Richard Nixon (1913-94), the 37th U.S. president, is best remembered as the only president ever to resign from office. Nixon stepped down in 1974, halfway through his second term, rather than face impeachment over his efforts to cover up illegal activities by members of his administration in the Watergate scandal. A former Republican congressman and U.S. senator from California, he served two terms as vice president under Dwight Eisenhower (1890-1969) in the 1950s. In 1960, Nixon lost his bid for the presidency in a close race with Democrat John F. Kennedy (1917-63). He ran for the White House again in 1968 and won. As president, Nixon's achievements included forging diplomatic ties with China and the Soviet Union, and withdrawing U.S. troops from an unpopular war in Vietnam. However, Nixon's involvement in Watergate tarnished his legacy and deepened American cynicism about government.
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Did You Know?
While serving in the U.S. Navy during World War II, Richard Nixon won large amounts of money playing poker. He used these winnings to help fund his first political campaign in 1946.
Education and Early Political Career
Richard Milhous Nixon was born on January 9, 1913, in Yorba Linda, California. He was the second of five sons of Francis Anthony Nixon (1878-1956), who struggled to earn a living running a grocery store and gas station, and his wife, Hannah Milhous Nixon (1885-1967). .Nixon absorbed his parents' discontent with their working-class circumstances and developed a strong sense of ambition..
He attended Whittier College, where he excelled as a debater and was elected president of the student body before graduating in 1934. Three years later, he earned a law degree from Duke University, where he was head of the student bar association and graduated near the top of his class. After Duke, he returned to Whittier, California, and began working as an attorney. In 1940, Nixon married Thelma Catherine "Pat" Ryan (1912-93), whom he met while participating in a local theater group. The couple had two daughters, Patricia (1946-) and Julie (1948-). When America entered World War II (1939-45), Nixon joined the U.S. Navy and served as an operations officer in the Pacific.
Following the war, Nixon launched his political career in 1946 when he defeated a five-term Democratic incumbent to represent his California district in the U.S. House of Representatives. As a congressman, Nixon served on the House Un-American Activities Committee and rose to national prominence by leading a controversial investigation of Alger Hiss (1904-1996), a well-regarded former State Department official who was accused of spying for the Soviet Union in the late 1930s.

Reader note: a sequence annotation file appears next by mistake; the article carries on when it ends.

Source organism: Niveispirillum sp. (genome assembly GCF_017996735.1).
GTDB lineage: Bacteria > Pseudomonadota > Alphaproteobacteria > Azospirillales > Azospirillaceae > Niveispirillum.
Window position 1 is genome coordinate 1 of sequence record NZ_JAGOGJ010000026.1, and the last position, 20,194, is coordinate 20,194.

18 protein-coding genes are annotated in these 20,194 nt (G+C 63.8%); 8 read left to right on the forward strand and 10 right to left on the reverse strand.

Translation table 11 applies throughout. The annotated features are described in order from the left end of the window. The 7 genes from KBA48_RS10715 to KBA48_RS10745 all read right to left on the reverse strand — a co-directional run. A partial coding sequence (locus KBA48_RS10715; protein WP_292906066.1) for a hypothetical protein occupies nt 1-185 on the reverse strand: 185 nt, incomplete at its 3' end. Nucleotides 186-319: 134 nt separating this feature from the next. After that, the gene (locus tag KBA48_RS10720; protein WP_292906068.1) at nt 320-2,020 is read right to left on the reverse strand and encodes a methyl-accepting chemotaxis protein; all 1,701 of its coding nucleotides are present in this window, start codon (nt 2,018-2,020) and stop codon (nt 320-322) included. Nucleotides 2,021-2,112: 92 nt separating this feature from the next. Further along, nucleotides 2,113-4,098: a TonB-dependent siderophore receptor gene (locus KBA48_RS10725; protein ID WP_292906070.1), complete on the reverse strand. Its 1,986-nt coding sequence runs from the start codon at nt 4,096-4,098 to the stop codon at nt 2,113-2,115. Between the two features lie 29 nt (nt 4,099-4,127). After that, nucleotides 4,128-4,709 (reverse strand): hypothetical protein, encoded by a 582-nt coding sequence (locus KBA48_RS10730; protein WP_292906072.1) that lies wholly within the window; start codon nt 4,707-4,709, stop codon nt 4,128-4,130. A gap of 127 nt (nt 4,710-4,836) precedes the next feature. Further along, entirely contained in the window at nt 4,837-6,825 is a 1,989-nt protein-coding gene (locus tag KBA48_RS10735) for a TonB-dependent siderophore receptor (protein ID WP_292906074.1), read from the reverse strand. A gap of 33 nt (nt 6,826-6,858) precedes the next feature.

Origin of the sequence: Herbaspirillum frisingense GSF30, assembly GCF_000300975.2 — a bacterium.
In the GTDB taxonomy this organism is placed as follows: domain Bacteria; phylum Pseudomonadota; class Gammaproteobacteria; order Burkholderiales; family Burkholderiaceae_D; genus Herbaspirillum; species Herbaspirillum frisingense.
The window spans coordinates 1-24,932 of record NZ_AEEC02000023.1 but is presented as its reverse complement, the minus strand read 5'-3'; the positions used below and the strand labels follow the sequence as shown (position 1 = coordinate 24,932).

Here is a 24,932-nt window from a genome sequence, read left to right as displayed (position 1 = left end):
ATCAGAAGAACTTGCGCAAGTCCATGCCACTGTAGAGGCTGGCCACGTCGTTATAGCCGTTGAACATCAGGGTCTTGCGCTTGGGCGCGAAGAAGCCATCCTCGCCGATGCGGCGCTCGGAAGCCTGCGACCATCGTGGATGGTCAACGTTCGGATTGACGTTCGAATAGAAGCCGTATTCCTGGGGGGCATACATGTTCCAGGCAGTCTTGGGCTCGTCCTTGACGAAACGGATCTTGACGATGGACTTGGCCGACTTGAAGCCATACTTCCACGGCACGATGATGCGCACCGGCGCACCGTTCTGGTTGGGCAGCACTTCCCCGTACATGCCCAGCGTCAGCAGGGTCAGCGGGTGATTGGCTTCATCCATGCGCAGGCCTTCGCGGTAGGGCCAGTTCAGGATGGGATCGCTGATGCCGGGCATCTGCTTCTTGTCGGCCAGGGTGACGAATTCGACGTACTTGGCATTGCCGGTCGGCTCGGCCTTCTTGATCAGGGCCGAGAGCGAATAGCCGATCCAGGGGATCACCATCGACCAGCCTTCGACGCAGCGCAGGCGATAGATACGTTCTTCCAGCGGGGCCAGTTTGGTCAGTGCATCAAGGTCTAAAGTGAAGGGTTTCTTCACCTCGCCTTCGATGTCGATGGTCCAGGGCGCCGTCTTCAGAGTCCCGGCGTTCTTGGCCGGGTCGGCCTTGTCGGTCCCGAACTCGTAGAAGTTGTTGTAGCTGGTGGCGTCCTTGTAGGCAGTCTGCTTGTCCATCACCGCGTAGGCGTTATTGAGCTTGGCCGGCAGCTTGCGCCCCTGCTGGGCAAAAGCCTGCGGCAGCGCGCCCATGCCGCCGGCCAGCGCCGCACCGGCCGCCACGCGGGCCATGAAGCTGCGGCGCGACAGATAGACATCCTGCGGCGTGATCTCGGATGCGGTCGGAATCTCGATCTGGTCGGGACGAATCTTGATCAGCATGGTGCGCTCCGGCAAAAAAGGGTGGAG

Nixon was re-elected to Congress in 1948 and two years later, in 1950, won a seat in the U.S. Senate.
An Unsuccessful Bid for the Presidency
Although Nixon's attacks on alleged Communists and political opponents alarmed some people, they increased his popularity among conservative Republicans. In 1952, General Dwight Eisenhower selected the 39-year-old first-term senator to be his vice presidential running mate. A few months after accepting the nomination, Nixon became the target of a negative campaign that raised questions about money and gifts he allegedly received from industry lobbyists. Nixon answered these charges in his famous "Checkers" speech, claiming that the only gift he ever accepted was a puppy named Checkers for his young daughter. The speech proved effective and preserved Nixon's spot on the ticket.
Eisenhower and Nixon won the election of 1952 and were re-elected in 1956. In 1960, Nixon claimed the Republican presidential nomination, but lost one of the closest elections in American history to U.S. Senator John F. Kennedy of Massachusetts. The turning point of the campaign came in the first-ever nationally televised presidential debate. During the broadcast, Nixon appeared pale, nervous and sweaty compared with his tan, well-rested and vigorous opponent.
The loss to Kennedy dealt a terrible blow to Nixon's ego. He claimed that the media disliked him and had slanted campaign coverage in favor of his handsome and wealthy opponent. Nixon returned home to California, where he practiced law and launched a campaign for governor in 1962. When he lost this election as well, many observers believed that his political career was over. As a disgusted Nixon told reporters, "You won't have Nixon to kick around anymore."
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